Allocation of scarce resources
Use of quantitative analysis in planning
The concept of “learning curves”
The concept of “distinctive competence (capability)” - first mentioned by Philip Selznick, a sociologist, in a debate about whether or not to combine the military forces into a single unit (i.e., no Army, Navy, Air Force, Marines, just the US Military).
It wasn’t until the 1950’s that strategy was truly introduced in business schools as a way of analyzing the competitive environment and setting organizational goals and objectives to fit that environment.
These concepts serve as the foundation of strategic management study:
Previous “Business Policy” perspectives looked at maintaining a “balance in accord with the underlying policies of the business as a whole.” – Harvard
Kenneth Andrews’ SWOT Analysis was developed – still in use today.
Theodore Levitt’s “Marketing Myopia” argued that when companies fail it typically is because firms focus on the product rather than the changing patterns of consumer needs and tastes.
Igor Ansoff argued, in response to Levitt, that a firm’s mission should exploit an existing need in the market, rather than using the consumer as the common thread in business. “In reality a given type of customer will frequently have a range of product missions or needs.” Corporate Strategy , 1965.
BCG developed the “experience curve” and portfolio analysis concepts.
McKinsey & Company’s development of SBUs and the nine-block matrix.
Max Weber’s “traditional bureaucracy”- this started research on Organizational Theory, but gives us a strong example of strategy.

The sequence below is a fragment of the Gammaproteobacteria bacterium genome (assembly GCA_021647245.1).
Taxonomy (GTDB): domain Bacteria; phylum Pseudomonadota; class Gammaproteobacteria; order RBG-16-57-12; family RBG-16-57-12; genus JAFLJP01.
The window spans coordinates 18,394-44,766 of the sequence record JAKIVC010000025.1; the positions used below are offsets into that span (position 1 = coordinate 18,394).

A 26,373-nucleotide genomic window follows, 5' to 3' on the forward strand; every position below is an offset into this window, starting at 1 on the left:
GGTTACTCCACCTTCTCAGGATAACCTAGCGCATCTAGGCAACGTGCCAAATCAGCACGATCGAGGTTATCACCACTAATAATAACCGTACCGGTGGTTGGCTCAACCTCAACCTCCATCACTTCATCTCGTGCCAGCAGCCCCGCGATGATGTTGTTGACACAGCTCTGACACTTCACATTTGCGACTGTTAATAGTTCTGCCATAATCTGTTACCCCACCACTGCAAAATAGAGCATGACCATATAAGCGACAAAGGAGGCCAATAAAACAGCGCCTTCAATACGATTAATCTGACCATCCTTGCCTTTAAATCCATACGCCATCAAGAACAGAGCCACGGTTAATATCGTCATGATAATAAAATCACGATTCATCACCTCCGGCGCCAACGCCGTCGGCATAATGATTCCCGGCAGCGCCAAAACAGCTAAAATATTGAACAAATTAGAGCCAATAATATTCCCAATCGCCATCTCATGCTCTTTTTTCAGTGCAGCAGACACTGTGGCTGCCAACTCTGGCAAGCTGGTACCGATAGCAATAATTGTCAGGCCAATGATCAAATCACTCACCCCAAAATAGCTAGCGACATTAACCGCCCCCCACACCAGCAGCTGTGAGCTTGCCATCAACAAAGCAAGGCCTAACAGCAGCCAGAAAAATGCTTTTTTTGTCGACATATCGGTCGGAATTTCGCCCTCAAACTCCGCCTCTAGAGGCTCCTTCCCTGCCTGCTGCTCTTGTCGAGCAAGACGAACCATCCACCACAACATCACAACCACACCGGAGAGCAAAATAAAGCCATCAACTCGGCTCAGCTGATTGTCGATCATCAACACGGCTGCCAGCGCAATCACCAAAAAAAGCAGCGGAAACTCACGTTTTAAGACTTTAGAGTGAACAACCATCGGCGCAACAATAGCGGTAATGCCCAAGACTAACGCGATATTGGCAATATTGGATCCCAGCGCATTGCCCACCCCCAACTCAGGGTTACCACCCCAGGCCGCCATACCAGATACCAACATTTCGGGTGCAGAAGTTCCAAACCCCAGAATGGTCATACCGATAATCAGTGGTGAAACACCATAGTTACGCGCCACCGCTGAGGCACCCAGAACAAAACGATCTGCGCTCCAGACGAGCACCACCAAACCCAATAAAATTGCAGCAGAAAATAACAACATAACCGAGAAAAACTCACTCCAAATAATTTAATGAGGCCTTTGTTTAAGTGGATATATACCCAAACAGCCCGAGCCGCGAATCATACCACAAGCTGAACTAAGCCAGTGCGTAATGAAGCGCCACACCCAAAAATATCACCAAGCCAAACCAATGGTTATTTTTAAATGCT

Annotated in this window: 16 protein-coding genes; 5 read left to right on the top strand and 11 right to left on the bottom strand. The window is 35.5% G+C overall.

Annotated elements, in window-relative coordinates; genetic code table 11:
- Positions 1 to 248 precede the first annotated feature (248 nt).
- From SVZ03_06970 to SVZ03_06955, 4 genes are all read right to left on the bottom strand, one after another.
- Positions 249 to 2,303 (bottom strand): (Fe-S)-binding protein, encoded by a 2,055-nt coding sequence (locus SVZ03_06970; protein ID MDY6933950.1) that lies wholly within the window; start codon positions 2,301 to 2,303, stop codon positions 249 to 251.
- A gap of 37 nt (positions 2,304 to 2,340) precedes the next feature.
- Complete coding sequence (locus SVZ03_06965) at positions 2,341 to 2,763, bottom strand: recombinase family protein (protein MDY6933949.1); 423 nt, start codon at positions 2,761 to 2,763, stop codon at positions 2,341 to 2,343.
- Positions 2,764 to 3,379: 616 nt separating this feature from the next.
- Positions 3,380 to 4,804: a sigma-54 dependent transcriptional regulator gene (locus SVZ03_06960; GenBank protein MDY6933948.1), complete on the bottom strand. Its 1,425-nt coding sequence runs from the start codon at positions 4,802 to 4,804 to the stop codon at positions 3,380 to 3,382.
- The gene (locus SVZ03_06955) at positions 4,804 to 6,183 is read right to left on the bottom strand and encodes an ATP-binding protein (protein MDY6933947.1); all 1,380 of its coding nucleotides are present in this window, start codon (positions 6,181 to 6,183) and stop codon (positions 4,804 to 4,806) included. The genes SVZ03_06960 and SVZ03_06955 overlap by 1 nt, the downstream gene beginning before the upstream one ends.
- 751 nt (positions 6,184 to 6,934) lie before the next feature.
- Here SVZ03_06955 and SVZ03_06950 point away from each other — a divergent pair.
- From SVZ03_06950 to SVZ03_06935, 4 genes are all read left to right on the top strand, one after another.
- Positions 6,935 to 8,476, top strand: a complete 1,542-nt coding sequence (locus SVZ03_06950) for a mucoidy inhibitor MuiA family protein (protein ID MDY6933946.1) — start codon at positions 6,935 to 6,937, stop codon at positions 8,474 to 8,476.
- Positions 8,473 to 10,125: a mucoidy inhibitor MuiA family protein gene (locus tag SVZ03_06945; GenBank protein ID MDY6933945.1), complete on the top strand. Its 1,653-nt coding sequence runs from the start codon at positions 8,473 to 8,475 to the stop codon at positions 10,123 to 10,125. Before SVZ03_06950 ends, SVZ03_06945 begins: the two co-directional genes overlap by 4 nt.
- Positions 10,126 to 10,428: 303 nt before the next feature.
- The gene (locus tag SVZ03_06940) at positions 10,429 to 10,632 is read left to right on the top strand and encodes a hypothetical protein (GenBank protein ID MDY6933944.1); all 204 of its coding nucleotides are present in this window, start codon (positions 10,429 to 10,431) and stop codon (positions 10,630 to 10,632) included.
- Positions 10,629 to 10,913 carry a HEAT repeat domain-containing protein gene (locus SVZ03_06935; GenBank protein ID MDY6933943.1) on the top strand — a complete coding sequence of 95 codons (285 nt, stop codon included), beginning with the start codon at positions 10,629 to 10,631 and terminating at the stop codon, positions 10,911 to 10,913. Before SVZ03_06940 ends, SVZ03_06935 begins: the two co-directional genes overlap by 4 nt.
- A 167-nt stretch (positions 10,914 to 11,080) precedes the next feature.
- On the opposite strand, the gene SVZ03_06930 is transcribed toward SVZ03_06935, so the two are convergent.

Weber’s (1947) description of the ideal type of bureaucracy:
Hierarchy of Authority
Division of Labor
Technically Competent Participants
Procedures for Work
Rules for Incumbents
Ansoff’s Product / Mission Matrix *Categories define the common thread in an organization’s business/corporate strategy. Market Penetration Product Development Market Development Diversification Present Product New Product Present Mission New Mission
BCG’s Growth-Share Matrix ? Bark!! Star Question Mark Cash Cow Dog High Share Low Share High Growth Slow Growth
Deliberate Strategy Forms of Strategy Realized Strategy Intended Strategy Unrealized Strategy Emergent Strategy **Normally emergent strategy comes from learning and dissemination within the organization.
To proactively shape how a company’s business will be conducted.
To mold the independent actions and decisions of managers and employees into a coordinated, company-wide game plan.
To help the organization to succeed against its competition !!
Key Attributes of Strategic Management (D&L) :